Destructive Distillation: A Manualette of the Paraffin, Coal Tar, Rosin Oil, Petroleum, and Kindred Industries

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Gurney & Jackson, 1892 - Distillation, Destructive - 200 pages
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Page 193 - Coal and Iron. THE COAL AND IRON INDUSTRIES OF THE UNITED KINGDOM. Comprising a Description of the Coal Fields, and of the Principal Seams of Coal, with Returns of their Produce and its Distribution, and Analyses of Special Varieties. Also an Account of the occurrence of Iron Ores in Veins or Seams; Analyses of each Variety; and a History of the Rise and Progress of Pig Iron Manufacture since the year 1740, exhibiting the Economies introduced in the Blast Furnaces for its Production and Improvement.
Page 101 - Throughout this immense basin, the waters falling on the surface are, in part, absorbed into the rocks and conveyed towards its centre, where a strong artesian flow of water would prevail were the difference in altitude greater; and the light hydrocarbons floating upon the surface of this ground water are driven into the dome, and there subjected to hydrostatic pressure equal to the weight of a column of water whose height is the difference in altitude between the water surface within the dome and...
Page 99 - The main requisites for a productive oil- or gas-field are a porous reservoir (sandstone or limestone) and an impervious cover. 5. Both in comparatively undisturbed and in highly disturbed areas, an anticlinal structure often favours the accumulation of oil and gas in the domes of the arches.
Page 104 - In Europe and Asia the petroleumbearing beds are of Secondary or Tertiary age, the Palaeozoic rocks yielding only an insignificant supply. In North-west Germany we find petroleum in the Keuper Beds, and more or less in other strata up to and including the Gault. As we pass to the south and south-east from this district we find, as a general rule, that oil occurs in newer strata. The various productive horizons of different districts are as follows:— North-west Germany ... . Keuper to Gault.
Page 103 - Territories there seem to be great stores of oil in Devonian rocks. Gas and oil now found in Cretaceous strata of the prairies and Athabasca may have been derived from underlying Devonian rocks ; but in the Rocky Mountains, at Crow's Nest Pass, oil is probably native to the Cretaceous beds. In Mexico, the West Indies, and parts of South America, Tertiary strata seem to be the chief source of oil. The age of the petroleumbearing unfossiliferous sands...
Page 186 - The coal in this part of the retort is distilled, and parts with gases and vapours, which pass away by the exitpipe to be cooled and condensed. As the coke passes down in the retort, it is met by a current of steam, which is partly decomposed, burning the carbon, and producing ammonia and " water-gas," which pass off along with the other volatile products.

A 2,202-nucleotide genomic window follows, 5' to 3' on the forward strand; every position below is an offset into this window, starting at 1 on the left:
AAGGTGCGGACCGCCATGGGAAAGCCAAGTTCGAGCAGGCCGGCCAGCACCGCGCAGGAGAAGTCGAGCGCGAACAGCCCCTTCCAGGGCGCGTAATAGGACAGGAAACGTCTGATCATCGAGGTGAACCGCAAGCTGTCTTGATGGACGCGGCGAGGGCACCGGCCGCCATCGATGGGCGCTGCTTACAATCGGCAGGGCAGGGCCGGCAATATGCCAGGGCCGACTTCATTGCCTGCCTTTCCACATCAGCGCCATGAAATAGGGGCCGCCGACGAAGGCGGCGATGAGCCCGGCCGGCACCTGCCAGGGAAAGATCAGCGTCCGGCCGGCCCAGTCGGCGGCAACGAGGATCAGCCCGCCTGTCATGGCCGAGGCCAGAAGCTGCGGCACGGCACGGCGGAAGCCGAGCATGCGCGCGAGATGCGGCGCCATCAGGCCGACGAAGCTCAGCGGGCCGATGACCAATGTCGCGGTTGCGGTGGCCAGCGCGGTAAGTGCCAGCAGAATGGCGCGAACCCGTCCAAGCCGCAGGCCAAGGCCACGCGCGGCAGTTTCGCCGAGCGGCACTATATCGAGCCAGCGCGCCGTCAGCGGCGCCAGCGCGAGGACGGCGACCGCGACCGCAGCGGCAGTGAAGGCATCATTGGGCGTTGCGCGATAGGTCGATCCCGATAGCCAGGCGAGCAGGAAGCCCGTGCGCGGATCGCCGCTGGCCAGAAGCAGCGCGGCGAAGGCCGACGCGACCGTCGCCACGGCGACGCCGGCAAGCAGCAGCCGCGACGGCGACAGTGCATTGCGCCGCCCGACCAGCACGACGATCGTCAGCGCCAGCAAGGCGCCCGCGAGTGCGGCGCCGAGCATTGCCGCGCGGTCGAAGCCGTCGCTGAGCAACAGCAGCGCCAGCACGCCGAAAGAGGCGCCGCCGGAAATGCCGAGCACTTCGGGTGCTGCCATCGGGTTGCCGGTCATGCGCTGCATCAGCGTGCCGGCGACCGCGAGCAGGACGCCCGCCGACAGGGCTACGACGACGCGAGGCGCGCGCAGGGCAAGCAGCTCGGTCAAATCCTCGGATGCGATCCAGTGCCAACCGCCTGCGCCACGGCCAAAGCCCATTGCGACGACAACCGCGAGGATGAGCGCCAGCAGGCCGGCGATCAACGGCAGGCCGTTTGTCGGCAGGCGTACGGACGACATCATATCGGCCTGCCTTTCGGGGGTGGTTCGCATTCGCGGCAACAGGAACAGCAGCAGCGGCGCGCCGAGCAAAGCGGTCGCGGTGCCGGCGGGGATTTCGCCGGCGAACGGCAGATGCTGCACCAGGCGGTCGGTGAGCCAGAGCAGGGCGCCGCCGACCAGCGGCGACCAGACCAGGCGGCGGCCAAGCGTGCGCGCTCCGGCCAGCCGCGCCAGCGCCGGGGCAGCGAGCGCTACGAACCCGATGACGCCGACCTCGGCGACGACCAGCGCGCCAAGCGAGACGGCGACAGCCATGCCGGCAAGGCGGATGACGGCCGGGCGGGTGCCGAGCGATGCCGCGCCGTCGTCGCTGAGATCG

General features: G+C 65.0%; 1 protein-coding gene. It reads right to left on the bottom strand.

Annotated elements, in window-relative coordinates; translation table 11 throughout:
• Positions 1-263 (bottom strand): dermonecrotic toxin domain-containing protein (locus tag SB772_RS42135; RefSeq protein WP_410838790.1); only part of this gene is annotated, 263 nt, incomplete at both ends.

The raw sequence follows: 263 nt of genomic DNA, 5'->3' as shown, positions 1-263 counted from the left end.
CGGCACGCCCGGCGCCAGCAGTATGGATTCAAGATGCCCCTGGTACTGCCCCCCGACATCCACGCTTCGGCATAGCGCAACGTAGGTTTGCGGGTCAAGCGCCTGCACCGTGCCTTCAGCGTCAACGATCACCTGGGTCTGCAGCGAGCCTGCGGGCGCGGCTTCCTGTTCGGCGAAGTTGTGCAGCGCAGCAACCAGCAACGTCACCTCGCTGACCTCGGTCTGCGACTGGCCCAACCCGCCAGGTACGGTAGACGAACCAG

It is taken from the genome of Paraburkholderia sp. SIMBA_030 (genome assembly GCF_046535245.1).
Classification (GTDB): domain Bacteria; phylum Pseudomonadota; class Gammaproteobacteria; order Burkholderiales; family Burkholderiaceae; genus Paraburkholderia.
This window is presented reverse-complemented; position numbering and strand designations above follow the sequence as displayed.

Page 98 - 2. There is no relation to true volcanic action. 3. The most productive areas for oil in great quantity are where the strata are comparatively undisturbed. Oil, but in less abundance, frequently occurs when the strata are highly disturbed and contorted...
Page 102 - Silurian to Tertiary : both gas and oil also occur in the drifts. Rocks of Secondary age, however, with the exception of the Cretaceous, are not oil-bearing in North America. In Europe, only small quantities occur in Palaeozoic rocks. In Hanover it ranges from Trias to Cretaceous. In Eastern Europe it is mainly Tertiary, and wholly so in the Caucasus. . In other parts of the world the petroleum-bearing beds are, so far as is known, rarely of older date than Upper Secondary. Volcanic rocks occasionally...
Page 104 - ... the strata into distinct productive horizons. In Algeria oil occurs in Lower Tertiary beds. The Egyptian petroleum comes from Miocene strata. Petroleum seems to be unknown in peninsular India ; but it occurs in many places along the flanks of the Himalayan range, and also in Lower Burma, generally in Lower Tertiary strata. In Upper Burma and Japan the oil-bearing- rocks are probably Newer Tertiary. In all these areas the beds are greatly disturbed, and the same is the case with the great Carpathian...
Page 101 - ... pressure equal to the weight of a column of water whose height is the difference in altitude between the water surface within the dome and the land surface of the catchment area about the rim of the enclosing basin. Accordingly, the static pressure is independent of the absolute altitude of the gas-rock and of its depth beneath the surface, except in so far as these are involved in the relative altitudes of the gas-rock and a catchment area, perhaps scores or even hundreds of miles distant. Gas...

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